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Book Review: Kafka on the Shore

Intellectual headiness and copious ambiguity make this novel a gripping tale

Do you like your art to make you feel super weirded out? Do you find great pleasure in not being able to distinguish illusion from reality?

Oh boy, does Haruki Murakami have the book for you.

Kafka on the Shore is a tale that follows two threads. The first focuses on a teen who flees home in order to escape the Oedipal curse laid upon him by his father.

On his fifteenth birthday, the boy flees his home prefecture, takes on the name Kafka Tamura, and eventually finds refuge working in a private library. It’s here he meets Oshima, a 21-year-old trans man well-versed in many intellectual aspects, and Miss Saeki, the head librarian. These characters assist him along his journey to flee his father’s curse and forge his own destiny.

The second thread follows Nakata, an old man who can talk to cats and makes part of his living finding peoples’ lost felines. Nakata is illiterate and has great difficulty visualizing abstract concepts, a result of him losing all of his memories and cognitive functioning after a suffering a coma as a child.  

After a run-in with an evil sculptor who’s been killing cats to turn their souls into flutes (don’t worry, it kind of makes sense in context), Nakata begins on a long journey hitchhiking across Japan, only realizing its purpose in small chunks as the plot progresses. Along the way he meets Hoshino, a lorry driver who casually leaves his life behind to aid Nakata on his indeterminate quest.

Slowly but surely the two threads begin to leave together, albeit never tightly braiding together. Part of this looseness comes from a lack of stability seen throughout the novel. Characters and symbols aren’t always fixed, and plot points don’t always resolve into neat conclusions. There’s a very shaky line between reality and a higher metaphysical plane, making it ambiguous as to whether some characters are real people or just ghost-like visions.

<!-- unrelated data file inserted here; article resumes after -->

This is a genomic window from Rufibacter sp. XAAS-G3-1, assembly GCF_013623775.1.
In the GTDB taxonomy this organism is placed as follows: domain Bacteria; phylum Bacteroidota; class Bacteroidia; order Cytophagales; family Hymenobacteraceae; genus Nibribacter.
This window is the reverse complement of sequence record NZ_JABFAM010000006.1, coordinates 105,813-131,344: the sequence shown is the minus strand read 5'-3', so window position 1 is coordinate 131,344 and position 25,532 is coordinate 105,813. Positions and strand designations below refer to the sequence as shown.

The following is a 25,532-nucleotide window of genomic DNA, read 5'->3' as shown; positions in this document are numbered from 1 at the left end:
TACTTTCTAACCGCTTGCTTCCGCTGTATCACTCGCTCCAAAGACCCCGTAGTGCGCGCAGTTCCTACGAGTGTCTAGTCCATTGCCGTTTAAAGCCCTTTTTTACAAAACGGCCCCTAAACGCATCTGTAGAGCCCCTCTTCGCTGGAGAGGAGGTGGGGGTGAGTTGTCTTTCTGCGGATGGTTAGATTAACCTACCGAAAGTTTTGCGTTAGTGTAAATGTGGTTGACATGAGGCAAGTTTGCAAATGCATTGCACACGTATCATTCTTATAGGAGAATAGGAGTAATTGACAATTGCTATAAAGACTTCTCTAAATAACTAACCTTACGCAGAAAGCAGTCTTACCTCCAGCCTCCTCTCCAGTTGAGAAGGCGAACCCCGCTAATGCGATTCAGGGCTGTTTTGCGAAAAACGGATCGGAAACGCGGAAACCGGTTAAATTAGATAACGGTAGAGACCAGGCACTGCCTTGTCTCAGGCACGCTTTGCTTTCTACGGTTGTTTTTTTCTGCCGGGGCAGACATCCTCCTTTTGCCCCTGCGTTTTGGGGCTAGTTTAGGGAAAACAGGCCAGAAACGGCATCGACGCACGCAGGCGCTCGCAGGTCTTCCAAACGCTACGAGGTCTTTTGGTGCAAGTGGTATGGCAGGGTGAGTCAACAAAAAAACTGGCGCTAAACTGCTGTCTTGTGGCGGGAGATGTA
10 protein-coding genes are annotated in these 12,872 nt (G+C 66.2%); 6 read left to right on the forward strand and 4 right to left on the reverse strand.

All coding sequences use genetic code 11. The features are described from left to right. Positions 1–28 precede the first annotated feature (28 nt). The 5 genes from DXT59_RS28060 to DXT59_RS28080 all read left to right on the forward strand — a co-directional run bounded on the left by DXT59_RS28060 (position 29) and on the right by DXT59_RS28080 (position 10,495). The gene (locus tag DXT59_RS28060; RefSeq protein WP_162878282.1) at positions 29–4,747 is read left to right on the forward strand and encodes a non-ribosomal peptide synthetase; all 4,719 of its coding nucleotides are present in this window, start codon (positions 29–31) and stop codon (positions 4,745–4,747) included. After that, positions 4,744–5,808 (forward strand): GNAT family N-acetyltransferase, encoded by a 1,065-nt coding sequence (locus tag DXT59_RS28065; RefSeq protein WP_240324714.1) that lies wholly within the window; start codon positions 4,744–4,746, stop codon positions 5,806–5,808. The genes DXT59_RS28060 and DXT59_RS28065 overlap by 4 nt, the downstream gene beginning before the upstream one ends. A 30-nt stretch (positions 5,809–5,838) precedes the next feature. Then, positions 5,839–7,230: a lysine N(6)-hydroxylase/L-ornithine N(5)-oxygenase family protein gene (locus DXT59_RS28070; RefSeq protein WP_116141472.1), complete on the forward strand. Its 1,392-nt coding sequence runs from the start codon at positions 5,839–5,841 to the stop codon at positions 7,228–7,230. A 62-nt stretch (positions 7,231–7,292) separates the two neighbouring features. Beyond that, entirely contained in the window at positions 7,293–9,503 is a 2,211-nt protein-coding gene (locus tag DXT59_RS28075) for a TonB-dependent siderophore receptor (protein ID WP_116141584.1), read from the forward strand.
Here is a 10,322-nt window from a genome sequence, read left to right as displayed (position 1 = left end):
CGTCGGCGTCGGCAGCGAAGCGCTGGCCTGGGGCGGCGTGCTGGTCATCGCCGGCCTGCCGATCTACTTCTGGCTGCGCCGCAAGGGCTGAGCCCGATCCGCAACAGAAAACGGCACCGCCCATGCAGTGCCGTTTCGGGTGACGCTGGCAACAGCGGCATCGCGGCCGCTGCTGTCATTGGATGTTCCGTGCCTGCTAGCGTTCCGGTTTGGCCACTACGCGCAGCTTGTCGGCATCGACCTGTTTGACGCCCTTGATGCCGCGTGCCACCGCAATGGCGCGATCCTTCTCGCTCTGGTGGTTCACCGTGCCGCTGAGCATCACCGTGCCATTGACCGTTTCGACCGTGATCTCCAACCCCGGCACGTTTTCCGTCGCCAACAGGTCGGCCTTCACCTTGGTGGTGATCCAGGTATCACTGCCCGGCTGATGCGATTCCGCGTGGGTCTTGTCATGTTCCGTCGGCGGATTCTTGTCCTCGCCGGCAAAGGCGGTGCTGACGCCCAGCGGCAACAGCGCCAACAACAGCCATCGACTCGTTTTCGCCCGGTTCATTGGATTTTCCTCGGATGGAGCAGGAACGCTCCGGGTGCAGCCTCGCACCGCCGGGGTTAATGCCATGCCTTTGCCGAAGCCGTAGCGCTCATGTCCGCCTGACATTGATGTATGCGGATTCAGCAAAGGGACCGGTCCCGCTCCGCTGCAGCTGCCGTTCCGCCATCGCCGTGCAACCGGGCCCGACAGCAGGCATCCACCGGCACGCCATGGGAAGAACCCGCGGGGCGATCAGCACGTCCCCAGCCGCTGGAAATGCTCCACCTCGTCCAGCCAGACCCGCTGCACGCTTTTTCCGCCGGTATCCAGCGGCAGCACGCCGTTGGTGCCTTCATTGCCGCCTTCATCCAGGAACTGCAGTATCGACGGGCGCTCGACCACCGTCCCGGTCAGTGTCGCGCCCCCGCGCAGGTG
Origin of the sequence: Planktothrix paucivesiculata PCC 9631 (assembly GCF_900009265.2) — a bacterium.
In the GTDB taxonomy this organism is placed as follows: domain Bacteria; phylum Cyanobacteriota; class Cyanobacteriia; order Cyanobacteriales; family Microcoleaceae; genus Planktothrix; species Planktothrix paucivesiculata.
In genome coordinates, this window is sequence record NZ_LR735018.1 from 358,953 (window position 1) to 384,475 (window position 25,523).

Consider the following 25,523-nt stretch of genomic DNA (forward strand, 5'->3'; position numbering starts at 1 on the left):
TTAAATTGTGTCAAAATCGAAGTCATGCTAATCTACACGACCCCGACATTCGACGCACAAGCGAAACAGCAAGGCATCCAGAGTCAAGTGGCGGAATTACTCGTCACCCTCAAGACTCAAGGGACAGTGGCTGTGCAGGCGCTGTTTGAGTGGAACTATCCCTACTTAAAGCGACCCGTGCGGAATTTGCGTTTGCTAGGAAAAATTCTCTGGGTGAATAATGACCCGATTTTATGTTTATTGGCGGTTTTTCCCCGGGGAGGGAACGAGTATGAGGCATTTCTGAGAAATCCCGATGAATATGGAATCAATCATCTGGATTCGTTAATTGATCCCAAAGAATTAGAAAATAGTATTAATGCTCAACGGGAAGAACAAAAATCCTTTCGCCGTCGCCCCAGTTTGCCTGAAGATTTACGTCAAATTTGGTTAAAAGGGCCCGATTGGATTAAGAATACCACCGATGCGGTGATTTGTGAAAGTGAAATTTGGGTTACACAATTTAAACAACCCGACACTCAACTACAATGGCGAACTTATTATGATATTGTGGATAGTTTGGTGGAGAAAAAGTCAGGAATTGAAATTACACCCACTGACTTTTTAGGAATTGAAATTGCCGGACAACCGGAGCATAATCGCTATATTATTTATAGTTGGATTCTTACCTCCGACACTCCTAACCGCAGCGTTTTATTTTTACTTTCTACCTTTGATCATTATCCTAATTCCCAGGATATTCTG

As such, the characters don’t all meet in a climactic final moment; they flit into and out of each other’s lives, tied up in fate but not in relation.

The result is a text that’s incredibly alienating, full of self-doubt and anxiety. Instead of getting moments of reassurance, we as readers are told, like the characters in the novel, to wait it all out between long gaps of time where seemingly nothing happens at all. These pauses end up being rich spaces for reflection and self-development for many of the characters, and it’s in some of these pauses that I was truly sucked in.

Beyond general atmosphere, this novel’s writing is ornamented with countless references to literature, philosophy, and music. Murakami spends whole pages showing debates between characters’ interpretations of different works, whether it be Oshima and Kafka discussing Franz Kafka’s “In The Penal Colony” or Hoshino waxing over various performances of Beethoven’s “Archduke Trio.” A sex worker (who happens to be a philosophy student) quotes Hegel and Bergson, and her pimp is a self-described “abstract concept” that takes on the form of KFC’s Colonel Sanders. Oshima casually namedrops Freud and Jung in his conversations with Kafka.

The list goes on. While these ornamentations are great fun for nerds like me, who can gleefully point to the page and exclaim,Hey, I know that guy!”, some readers are bound to get bogged down in the countless names that Murakami throws at them.

Despite all the negative affect this book generated for me, I devoured its 623 pages in just two days. It completely consumed not just my time, but my life. If you’re looking for that kind of literary experience, this novel is for you.

Andrew McWhinney

Andrew McWhinney is a fifth-year English and political science combined honors student, as well as The Gateway's 2019-20 Editor-in-Chief. He was previously The Gateway's 2018-19 Opinion Editor. An aspiring journalist with too many opinions, he's a big fan of political theory, hip-hop, and being alive.

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